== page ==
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Hidden hypotheses in ‘hypothesis-free’ genome-wide epigenetic associations

Research output: Contribution to journalReview article

Original languageEnglish
Pages (from-to)13-17
Number of pages5
JournalCurrent Opinion in Psychology
Early online date25 Jul 2018
DateAccepted/In press - 16 Jul 2018
DateE-pub ahead of print - 25 Jul 2018
DatePublished (current) - 1 Jun 2019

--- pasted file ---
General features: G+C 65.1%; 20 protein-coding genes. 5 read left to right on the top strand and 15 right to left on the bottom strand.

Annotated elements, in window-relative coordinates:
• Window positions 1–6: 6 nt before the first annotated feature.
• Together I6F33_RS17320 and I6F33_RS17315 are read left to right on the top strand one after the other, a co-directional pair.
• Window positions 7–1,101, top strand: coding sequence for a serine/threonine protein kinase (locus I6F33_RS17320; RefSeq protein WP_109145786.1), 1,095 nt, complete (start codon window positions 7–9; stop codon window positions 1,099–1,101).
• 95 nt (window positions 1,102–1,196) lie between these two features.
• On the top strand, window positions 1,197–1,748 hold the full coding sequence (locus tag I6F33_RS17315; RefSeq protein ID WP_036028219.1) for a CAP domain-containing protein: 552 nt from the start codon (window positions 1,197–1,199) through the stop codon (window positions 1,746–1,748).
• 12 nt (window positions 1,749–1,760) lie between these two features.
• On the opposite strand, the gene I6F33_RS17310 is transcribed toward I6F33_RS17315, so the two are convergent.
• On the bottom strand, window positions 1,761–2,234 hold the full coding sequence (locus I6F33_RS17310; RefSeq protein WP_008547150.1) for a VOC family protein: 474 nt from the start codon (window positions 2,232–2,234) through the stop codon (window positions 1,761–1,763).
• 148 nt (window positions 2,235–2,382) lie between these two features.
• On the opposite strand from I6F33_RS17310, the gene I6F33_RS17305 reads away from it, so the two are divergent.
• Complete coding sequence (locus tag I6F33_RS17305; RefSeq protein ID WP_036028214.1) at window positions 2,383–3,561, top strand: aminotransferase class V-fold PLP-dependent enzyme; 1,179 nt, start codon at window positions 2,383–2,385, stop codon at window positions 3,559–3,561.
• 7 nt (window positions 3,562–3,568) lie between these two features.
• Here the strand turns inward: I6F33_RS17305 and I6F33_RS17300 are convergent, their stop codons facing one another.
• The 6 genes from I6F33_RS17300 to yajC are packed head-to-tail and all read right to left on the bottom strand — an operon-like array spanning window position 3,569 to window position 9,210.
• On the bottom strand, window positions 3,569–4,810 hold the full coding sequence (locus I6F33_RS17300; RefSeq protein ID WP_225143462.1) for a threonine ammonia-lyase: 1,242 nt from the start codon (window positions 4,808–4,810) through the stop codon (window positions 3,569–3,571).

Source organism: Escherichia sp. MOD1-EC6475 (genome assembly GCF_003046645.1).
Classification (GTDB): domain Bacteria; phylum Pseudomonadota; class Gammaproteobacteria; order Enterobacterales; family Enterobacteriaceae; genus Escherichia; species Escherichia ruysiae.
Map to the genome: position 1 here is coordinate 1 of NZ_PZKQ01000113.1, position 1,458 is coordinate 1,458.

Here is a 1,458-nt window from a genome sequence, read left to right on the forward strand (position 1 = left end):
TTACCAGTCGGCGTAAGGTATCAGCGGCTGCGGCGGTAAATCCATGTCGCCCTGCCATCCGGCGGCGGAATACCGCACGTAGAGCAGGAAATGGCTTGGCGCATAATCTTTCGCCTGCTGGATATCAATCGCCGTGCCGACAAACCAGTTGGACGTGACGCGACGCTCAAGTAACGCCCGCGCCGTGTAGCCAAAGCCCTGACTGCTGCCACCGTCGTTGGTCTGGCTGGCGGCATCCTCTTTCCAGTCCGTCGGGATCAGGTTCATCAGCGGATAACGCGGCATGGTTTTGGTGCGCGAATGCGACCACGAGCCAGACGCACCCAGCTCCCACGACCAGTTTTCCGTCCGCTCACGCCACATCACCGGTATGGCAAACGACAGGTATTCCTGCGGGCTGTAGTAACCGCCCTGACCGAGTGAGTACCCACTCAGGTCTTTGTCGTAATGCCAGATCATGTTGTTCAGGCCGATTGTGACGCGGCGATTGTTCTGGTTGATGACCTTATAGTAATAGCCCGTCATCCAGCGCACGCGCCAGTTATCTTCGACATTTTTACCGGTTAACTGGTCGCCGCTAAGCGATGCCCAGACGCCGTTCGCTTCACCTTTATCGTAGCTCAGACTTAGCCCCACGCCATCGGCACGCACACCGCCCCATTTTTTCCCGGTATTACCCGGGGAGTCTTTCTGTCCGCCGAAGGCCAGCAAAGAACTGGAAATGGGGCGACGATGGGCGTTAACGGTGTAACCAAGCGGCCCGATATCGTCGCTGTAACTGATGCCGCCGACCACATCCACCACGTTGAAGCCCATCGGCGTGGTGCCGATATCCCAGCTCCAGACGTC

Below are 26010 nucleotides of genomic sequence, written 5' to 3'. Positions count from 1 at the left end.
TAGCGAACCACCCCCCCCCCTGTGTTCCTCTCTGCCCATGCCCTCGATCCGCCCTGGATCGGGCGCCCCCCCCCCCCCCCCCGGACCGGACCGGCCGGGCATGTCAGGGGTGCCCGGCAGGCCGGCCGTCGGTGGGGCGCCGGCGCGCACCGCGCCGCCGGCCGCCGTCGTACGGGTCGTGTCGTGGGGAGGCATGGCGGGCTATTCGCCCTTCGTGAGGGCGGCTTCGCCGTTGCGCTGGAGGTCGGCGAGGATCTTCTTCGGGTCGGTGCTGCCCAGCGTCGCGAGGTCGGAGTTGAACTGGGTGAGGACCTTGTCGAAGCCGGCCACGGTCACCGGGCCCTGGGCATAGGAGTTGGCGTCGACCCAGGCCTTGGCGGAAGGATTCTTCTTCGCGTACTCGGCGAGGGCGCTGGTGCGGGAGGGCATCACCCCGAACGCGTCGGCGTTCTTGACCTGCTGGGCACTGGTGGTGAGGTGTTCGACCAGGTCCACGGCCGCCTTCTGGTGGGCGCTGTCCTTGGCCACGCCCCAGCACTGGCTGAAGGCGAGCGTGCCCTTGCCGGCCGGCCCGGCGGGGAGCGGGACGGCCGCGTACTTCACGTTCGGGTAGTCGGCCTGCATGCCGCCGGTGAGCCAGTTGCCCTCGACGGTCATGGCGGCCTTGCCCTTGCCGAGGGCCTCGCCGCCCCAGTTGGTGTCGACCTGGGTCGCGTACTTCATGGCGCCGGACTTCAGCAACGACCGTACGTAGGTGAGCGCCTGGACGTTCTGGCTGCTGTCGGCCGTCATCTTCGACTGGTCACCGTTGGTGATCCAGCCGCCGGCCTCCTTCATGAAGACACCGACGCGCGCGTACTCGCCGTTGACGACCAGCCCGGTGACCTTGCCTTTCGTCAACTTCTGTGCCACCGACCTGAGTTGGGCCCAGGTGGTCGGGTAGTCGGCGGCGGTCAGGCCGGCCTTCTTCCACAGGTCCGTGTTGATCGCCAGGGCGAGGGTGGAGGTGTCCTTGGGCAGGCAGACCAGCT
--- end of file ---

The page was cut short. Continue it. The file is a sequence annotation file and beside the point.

The recent interest in epigenetics within mental health research, from a developmental perspective, stems from the potential of DNA methylation to index both exposure to adversity and vulnerability for mental health problems. Genome-wide technology has facilitated epigenome-wide association studies (EWAS), permitting ‘hypothesis-free’ examinations in relation to adversity and/or mental health problems. In EWAS, rather than focusing on a priori established candidate genes, the genome is screened for DNA methylation, thereby enabling a more comprehensive representation of variation associated with complex disease. Despite their ‘hypothesis-free’ label, however, results of EWAS are in fact conditional on several a priori hypotheses, dictated by the design of EWAS platforms as well as assumptions regarding the relevance of the biological tissue for mental health phenotypes. In this short report, we review three hidden hypotheses — and provide recommendations — that combined will be useful in designing and interpreting EWAS projects.

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